The latest DGA (opens in new tab) guidelines (released in December 2020) take a similar view, listing 100% fruit juices as a 'nutrient dense' form of fruit consumption.
However, somewhat confusingly, in 2018 Public Health England (opens in new tab) defined fruit juice as a free sugar, because much of the fiber content is removed.
The message therefore is to limit your intake of fruit juice. The DGA notes that 'at least half of the recommended amount of fruit should come from whole fruit, rather than 100% juice.' Meanwhile in the UK, NHS advice (opens in new tab) is not to exceed one serving (a 150ml glass of unsweetened fruit juice) a day.
McGuinness adds that the best time to drink a fruit juice is with meals. ‘Consuming it with a meal will delay the absorption of the sugar, as it’ll be mixed in with other food slowing digestion,’ she explains.
An additional word of warning when it comes to bottled or carton juice: 'fruit juice concentrate' is another name for added sugar in processed foods. ‘This is simply free sugar and wouldn’t offer any nutritional benefits,’ warns McGuinness.
It's not all bad news, though. ‘The concentrated source of vitamin C in a glass of orange juice can help increase the uptake of iron from plant sources – for example, most leafy greens – when consumed together,’ says McGuinness. Try adding blending OJ with curly kale for a healthy smoothie recipe (we've picked the best blenders up to the job of whizzing them up).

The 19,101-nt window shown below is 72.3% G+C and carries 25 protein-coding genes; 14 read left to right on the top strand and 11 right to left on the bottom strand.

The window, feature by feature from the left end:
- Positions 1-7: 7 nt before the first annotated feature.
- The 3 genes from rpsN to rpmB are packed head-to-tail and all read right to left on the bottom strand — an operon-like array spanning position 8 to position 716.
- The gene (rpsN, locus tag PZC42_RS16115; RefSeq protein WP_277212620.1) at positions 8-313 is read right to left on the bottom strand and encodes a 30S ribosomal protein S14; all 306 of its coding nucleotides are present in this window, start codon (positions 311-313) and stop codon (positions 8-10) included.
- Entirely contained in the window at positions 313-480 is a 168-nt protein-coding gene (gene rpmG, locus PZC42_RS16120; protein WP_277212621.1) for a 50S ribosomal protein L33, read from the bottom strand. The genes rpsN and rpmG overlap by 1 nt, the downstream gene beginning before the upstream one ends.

Is dried fruit healthy?
Dried fruit makes it onto the DGA's list of 'whole fruits'. That's because they do contain a hit of nutrients, so a small (1oz/30g) portion happily counts as one of your five a day - although McGuinness warns vitamin C content is generally reduced when fruit is dried.
She also advises against scoffing handfuls. ‘The water has been removed, which concentrates all the sugar in a much smaller package so, gram for gram, dried fruit is higher in sugar – and calories – than whole fruit.’
The advice? Watch your portion size when it comes to eating dried fruit, and eat it with meals to help protect your teeth.
Is canned fruit healthy?
Canned fruit also features on the DGGA's list of 'whole fruits'. Whilst they may feel retro, once again a portion counts as one of your five a day.
‘Most nutrients are preserved, although the high heat used in the canning process can damage water-soluble vitamins such as vitamins C and B,’ notes McGuinness. ‘But cans are convenient and don’t spoil quickly.’
As with fruit juice and dried fruit, the advice is to limit your intake. Also be sure to look for those canned in their own juices, not syrup, as the latter will up the sugar content per serving.